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Nagalaxmi Finds Inspiration In Mitali Raj To Play Mixed-Gender Cricket

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Raised in a shelter home run by Karunalaya, a nonprofit organization working for the protection and development of street children, Nagalaxmi never let her circumstances come in the way of picking up the bat and ball to excel in the sport of cricket.

Being born in Madurai, Nagalaxmi’s mother abandoned her and her three siblings, leaving them with her grandmother, who in turn sent two of the girls to shelter home, keeping the boys under her care.

Ever since, the shelter home has been Nagalaxmi’s only home. Here is where she prepared to participate in the first Street Child World Cup held in England earlier this year. Being a part of Team South India, her consistency, practice, focus and rigorous training for almost a year made her an asset to the team.

Today, Nagalaxmi is proud to have the power of choice to make her own decisions, something she realised when she played a match in a mixed-gender team. She aspires to become a social worker and help children and people from her community to fulfil their rights and find an identity.

Team South India is a mixed-gender team comprising 4 girls and 4 boys from Chennai and Mumbai, supported by Magic Bus and Karunalaya.

Leher: Tell us your name, what do you like doing in your free time?

Nagalaxmi: I am Nagalaxmi. I love playing football in my free time!

L: Congratulations on winning the first ever Street Child World Cup! How was your experience?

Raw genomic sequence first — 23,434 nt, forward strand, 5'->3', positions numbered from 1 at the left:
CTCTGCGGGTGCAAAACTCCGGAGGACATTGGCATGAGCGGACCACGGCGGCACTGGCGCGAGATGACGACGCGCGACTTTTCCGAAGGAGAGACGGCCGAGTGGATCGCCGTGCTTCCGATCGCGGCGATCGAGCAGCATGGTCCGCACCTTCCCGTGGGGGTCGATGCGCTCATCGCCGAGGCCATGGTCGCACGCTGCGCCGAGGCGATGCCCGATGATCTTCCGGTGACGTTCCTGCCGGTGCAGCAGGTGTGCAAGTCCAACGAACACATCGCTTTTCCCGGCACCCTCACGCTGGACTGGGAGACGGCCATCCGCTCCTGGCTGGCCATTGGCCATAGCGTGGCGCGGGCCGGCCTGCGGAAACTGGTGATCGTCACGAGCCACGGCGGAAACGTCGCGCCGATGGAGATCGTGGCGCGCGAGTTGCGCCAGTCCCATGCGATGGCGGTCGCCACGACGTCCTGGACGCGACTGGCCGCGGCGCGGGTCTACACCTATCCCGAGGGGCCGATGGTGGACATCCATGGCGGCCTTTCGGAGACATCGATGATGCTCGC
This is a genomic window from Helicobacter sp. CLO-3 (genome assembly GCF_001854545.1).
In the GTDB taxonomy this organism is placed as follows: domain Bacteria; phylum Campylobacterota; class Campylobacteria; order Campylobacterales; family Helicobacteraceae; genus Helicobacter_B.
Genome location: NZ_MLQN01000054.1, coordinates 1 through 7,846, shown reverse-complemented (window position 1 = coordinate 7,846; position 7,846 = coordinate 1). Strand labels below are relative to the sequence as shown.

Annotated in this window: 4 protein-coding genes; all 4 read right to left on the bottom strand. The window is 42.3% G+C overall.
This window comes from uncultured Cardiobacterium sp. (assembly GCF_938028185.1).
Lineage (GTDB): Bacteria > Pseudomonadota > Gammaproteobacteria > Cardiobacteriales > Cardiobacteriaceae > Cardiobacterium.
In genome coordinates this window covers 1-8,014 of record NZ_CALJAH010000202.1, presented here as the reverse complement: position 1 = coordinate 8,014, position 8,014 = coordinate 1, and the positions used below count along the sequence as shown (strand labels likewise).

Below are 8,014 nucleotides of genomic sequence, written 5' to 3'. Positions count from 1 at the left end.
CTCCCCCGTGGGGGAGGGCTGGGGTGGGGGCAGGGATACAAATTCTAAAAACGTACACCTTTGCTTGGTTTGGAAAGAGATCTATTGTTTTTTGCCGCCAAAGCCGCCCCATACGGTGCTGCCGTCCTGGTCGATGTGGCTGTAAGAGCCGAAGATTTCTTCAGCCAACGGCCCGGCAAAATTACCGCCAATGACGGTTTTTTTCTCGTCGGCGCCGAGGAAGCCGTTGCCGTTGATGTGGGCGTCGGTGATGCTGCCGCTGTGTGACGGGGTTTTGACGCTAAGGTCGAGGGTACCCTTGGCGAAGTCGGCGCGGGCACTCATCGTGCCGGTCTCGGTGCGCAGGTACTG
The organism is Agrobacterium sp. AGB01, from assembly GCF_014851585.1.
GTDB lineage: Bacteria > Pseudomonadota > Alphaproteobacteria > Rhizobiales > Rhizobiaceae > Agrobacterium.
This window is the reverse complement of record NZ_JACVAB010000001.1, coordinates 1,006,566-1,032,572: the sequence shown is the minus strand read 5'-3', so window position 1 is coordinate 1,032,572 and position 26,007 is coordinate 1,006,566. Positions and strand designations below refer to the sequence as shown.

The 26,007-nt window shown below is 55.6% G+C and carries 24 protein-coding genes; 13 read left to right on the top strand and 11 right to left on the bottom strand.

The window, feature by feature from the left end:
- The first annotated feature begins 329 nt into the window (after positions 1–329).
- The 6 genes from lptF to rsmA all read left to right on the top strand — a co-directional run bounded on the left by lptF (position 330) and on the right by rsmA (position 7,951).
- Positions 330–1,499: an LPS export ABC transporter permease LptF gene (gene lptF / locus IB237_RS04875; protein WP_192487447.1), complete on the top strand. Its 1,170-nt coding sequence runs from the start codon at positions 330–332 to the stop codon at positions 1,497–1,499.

N: I am so proud and happy to be winning the first ever Street Child World Cup. I never thought I would represent India and go this far; this is such a beautiful feeling.

L: Tell us about your travel to England. How was it meeting different boys and girls from across the world? Did you make friends with them? Tell us about it.

N: I was fascinated to meet people from different countries, cultures and have conversations with people from diverse backgrounds. The team from Tanzania was the best as they were extremely friendly. You know, everyone was nice to us.

L: Who is your favourite cricketer? Why? 

N: Mithali Raj! She plays so well and I can resonate with her journey, her struggle to be the best at her game. For me, she is at par with Virat Kohli and I look up to her because she followed her passion to become a cricketer. It is my dream to become a cricketer like her.

L: Dhoni or Virat? Who is the better captain? Why? Tell us about your team captain too.

N: Dhoni! I think he treats each player with respect and holds the team together. Our team captain too was just like him, he lead the team well and always supported us. Even our vice-captain was nice, he would never scold us, was patient and we learnt a lot from him.

L: Sachin or Virat? Who is the better batsman? Harbhajan or Bhumra? Who is the better bowler?